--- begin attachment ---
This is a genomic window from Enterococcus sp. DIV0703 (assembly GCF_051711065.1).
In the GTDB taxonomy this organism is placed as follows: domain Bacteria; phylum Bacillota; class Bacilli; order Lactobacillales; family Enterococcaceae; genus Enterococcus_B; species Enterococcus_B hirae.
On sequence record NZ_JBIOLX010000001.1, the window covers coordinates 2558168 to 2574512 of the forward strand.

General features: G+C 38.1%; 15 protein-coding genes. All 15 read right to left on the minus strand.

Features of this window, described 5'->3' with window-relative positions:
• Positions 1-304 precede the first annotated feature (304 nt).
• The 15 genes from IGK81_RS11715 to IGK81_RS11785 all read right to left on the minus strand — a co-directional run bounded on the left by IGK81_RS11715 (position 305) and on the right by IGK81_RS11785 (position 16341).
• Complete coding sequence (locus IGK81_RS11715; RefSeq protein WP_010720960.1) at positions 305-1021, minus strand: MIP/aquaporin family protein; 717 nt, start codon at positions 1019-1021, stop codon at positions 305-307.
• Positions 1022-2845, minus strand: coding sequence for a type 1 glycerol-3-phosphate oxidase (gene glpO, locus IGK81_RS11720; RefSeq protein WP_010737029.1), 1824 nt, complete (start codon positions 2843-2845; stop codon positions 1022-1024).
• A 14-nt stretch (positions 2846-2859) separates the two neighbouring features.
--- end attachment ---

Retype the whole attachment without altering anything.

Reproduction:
This is a genomic window from Enterococcus sp. DIV0703 (assembly GCF_051711065.1).
In the GTDB taxonomy this organism is placed as follows: domain Bacteria; phylum Bacillota; class Bacilli; order Lactobacillales; family Enterococcaceae; genus Enterococcus_B; species Enterococcus_B hirae.
On sequence record NZ_JBIOLX010000001.1, the window covers coordinates 2558168 to 2574512 of the forward strand.

General features: G+C 38.1%; 15 protein-coding genes. All 15 read right to left on the minus strand.

Features of this window, described 5'->3' with window-relative positions:
• Positions 1-304 precede the first annotated feature (304 nt).
• The 15 genes from IGK81_RS11715 to IGK81_RS11785 all read right to left on the minus strand — a co-directional run bounded on the left by IGK81_RS11715 (position 305) and on the right by IGK81_RS11785 (position 16341).
• Complete coding sequence (locus IGK81_RS11715; RefSeq protein WP_010720960.1) at positions 305-1021, minus strand: MIP/aquaporin family protein; 717 nt, start codon at positions 1019-1021, stop codon at positions 305-307.
• Positions 1022-2845, minus strand: coding sequence for a type 1 glycerol-3-phosphate oxidase (gene glpO, locus IGK81_RS11720; RefSeq protein WP_010737029.1), 1824 nt, complete (start codon positions 2843-2845; stop codon positions 1022-1024).
• A 14-nt stretch (positions 2846-2859) separates the two neighbouring features.